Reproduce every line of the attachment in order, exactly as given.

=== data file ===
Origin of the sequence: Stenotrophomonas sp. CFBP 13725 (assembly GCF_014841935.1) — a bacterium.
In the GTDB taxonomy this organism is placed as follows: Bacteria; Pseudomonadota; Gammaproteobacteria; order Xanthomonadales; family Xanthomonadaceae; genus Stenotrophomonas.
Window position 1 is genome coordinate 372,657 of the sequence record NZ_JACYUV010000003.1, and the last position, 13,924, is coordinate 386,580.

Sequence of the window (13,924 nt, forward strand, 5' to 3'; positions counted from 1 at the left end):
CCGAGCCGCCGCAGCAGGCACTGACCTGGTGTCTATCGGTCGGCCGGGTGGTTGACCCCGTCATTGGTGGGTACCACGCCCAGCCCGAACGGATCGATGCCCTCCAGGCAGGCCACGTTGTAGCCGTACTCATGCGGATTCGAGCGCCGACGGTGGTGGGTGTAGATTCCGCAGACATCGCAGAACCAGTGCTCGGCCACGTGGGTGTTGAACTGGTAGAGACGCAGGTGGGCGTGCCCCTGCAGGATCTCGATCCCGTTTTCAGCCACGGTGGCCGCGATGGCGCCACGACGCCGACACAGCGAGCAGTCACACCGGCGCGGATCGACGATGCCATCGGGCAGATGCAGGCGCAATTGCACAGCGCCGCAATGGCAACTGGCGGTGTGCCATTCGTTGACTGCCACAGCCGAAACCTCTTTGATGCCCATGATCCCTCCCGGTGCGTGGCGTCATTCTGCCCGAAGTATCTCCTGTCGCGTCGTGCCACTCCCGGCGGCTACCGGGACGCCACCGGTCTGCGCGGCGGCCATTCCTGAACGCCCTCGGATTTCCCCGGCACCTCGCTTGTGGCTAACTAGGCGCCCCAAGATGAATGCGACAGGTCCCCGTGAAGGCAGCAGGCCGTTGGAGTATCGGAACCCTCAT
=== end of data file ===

Origin of the sequence: Stenotrophomonas sp. CFBP 13725 (assembly GCF_014841935.1) — a bacterium.
In the GTDB taxonomy this organism is placed as follows: Bacteria; Pseudomonadota; Gammaproteobacteria; order Xanthomonadales; family Xanthomonadaceae; genus Stenotrophomonas.
Window position 1 is genome coordinate 372,657 of the sequence record NZ_JACYUV010000003.1, and the last position, 13,924, is coordinate 386,580.

Sequence of the window (13,924 nt, forward strand, 5' to 3'; positions counted from 1 at the left end):
CCGAGCCGCCGCAGCAGGCACTGACCTGGTGTCTATCGGTCGGCCGGGTGGTTGACCCCGTCATTGGTGGGTACCACGCCCAGCCCGAACGGATCGATGCCCTCCAGGCAGGCCACGTTGTAGCCGTACTCATGCGGATTCGAGCGCCGACGGTGGTGGGTGTAGATTCCGCAGACATCGCAGAACCAGTGCTCGGCCACGTGGGTGTTGAACTGGTAGAGACGCAGGTGGGCGTGCCCCTGCAGGATCTCGATCCCGTTTTCAGCCACGGTGGCCGCGATGGCGCCACGACGCCGACACAGCGAGCAGTCACACCGGCGCGGATCGACGATGCCATCGGGCAGATGCAGGCGCAATTGCACAGCGCCGCAATGGCAACTGGCGGTGTGCCATTCGTTGACTGCCACAGCCGAAACCTCTTTGATGCCCATGATCCCTCCCGGTGCGTGGCGTCATTCTGCCCGAAGTATCTCCTGTCGCGTCGTGCCACTCCCGGCGGCTACCGGGACGCCACCGGTCTGCGCGGCGGCCATTCCTGAACGCCCTCGGATTTCCCCGGCACCTCGCTTGTGGCTAACTAGGCGCCCCAAGATGAATGCGACAGGTCCCCGTGAAGGCAGCAGGCCGTTGGAGTATCGGAACCCTCAT